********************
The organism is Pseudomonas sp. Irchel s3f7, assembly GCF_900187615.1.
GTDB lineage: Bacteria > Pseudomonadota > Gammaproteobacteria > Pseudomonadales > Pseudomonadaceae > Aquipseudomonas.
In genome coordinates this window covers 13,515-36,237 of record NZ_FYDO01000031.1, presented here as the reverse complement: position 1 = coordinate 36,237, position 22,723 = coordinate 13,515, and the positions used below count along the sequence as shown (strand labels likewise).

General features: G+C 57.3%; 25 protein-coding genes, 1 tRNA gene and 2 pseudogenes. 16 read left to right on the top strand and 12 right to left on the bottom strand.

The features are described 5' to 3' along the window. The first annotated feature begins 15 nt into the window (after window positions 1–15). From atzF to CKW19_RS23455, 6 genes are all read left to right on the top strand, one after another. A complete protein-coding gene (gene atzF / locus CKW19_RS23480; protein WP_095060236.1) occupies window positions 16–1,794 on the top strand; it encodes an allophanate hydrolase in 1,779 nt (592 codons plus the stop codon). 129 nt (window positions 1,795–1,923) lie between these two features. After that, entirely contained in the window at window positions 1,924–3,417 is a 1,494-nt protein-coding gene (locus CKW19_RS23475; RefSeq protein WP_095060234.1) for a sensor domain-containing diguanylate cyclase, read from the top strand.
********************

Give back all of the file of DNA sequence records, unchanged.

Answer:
The organism is Pseudomonas sp. Irchel s3f7, assembly GCF_900187615.1.
GTDB lineage: Bacteria > Pseudomonadota > Gammaproteobacteria > Pseudomonadales > Pseudomonadaceae > Aquipseudomonas.
In genome coordinates this window covers 13,515-36,237 of record NZ_FYDO01000031.1, presented here as the reverse complement: position 1 = coordinate 36,237, position 22,723 = coordinate 13,515, and the positions used below count along the sequence as shown (strand labels likewise).

General features: G+C 57.3%; 25 protein-coding genes, 1 tRNA gene and 2 pseudogenes. 16 read left to right on the top strand and 12 right to left on the bottom strand.

The features are described 5' to 3' along the window. The first annotated feature begins 15 nt into the window (after window positions 1–15). From atzF to CKW19_RS23455, 6 genes are all read left to right on the top strand, one after another. A complete protein-coding gene (gene atzF / locus CKW19_RS23480; protein WP_095060236.1) occupies window positions 16–1,794 on the top strand; it encodes an allophanate hydrolase in 1,779 nt (592 codons plus the stop codon). 129 nt (window positions 1,795–1,923) lie between these two features. After that, entirely contained in the window at window positions 1,924–3,417 is a 1,494-nt protein-coding gene (locus CKW19_RS23475; RefSeq protein WP_095060234.1) for a sensor domain-containing diguanylate cyclase, read from the top strand.